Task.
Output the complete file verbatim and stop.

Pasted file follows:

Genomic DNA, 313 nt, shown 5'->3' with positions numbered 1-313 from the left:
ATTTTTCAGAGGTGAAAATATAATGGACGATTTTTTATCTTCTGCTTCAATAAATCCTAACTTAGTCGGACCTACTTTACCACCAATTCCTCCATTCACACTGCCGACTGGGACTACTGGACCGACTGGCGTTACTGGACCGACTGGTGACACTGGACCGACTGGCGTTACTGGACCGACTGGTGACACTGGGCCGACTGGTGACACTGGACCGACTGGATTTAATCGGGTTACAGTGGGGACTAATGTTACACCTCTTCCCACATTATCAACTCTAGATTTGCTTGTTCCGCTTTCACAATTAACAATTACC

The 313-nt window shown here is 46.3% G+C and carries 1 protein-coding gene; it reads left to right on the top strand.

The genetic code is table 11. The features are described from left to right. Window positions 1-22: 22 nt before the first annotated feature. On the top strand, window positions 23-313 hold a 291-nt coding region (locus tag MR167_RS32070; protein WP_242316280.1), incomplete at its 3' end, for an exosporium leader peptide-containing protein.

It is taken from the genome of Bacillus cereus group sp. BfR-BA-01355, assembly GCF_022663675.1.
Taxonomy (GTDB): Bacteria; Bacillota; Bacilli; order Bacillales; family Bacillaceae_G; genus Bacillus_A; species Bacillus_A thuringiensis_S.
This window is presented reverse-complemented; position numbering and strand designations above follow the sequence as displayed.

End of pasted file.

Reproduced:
Genomic DNA, 313 nt, shown 5'->3' with positions numbered 1-313 from the left:
ATTTTTCAGAGGTGAAAATATAATGGACGATTTTTTATCTTCTGCTTCAATAAATCCTAACTTAGTCGGACCTACTTTACCACCAATTCCTCCATTCACACTGCCGACTGGGACTACTGGACCGACTGGCGTTACTGGACCGACTGGTGACACTGGACCGACTGGCGTTACTGGACCGACTGGTGACACTGGGCCGACTGGTGACACTGGACCGACTGGATTTAATCGGGTTACAGTGGGGACTAATGTTACACCTCTTCCCACATTATCAACTCTAGATTTGCTTGTTCCGCTTTCACAATTAACAATTACC

The 313-nt window shown here is 46.3% G+C and carries 1 protein-coding gene; it reads left to right on the top strand.

The genetic code is table 11. The features are described from left to right. Window positions 1-22: 22 nt before the first annotated feature. On the top strand, window positions 23-313 hold a 291-nt coding region (locus tag MR167_RS32070; protein WP_242316280.1), incomplete at its 3' end, for an exosporium leader peptide-containing protein.

It is taken from the genome of Bacillus cereus group sp. BfR-BA-01355, assembly GCF_022663675.1.
Taxonomy (GTDB): Bacteria; Bacillota; Bacilli; order Bacillales; family Bacillaceae_G; genus Bacillus_A; species Bacillus_A thuringiensis_S.
This window is presented reverse-complemented; position numbering and strand designations above follow the sequence as displayed.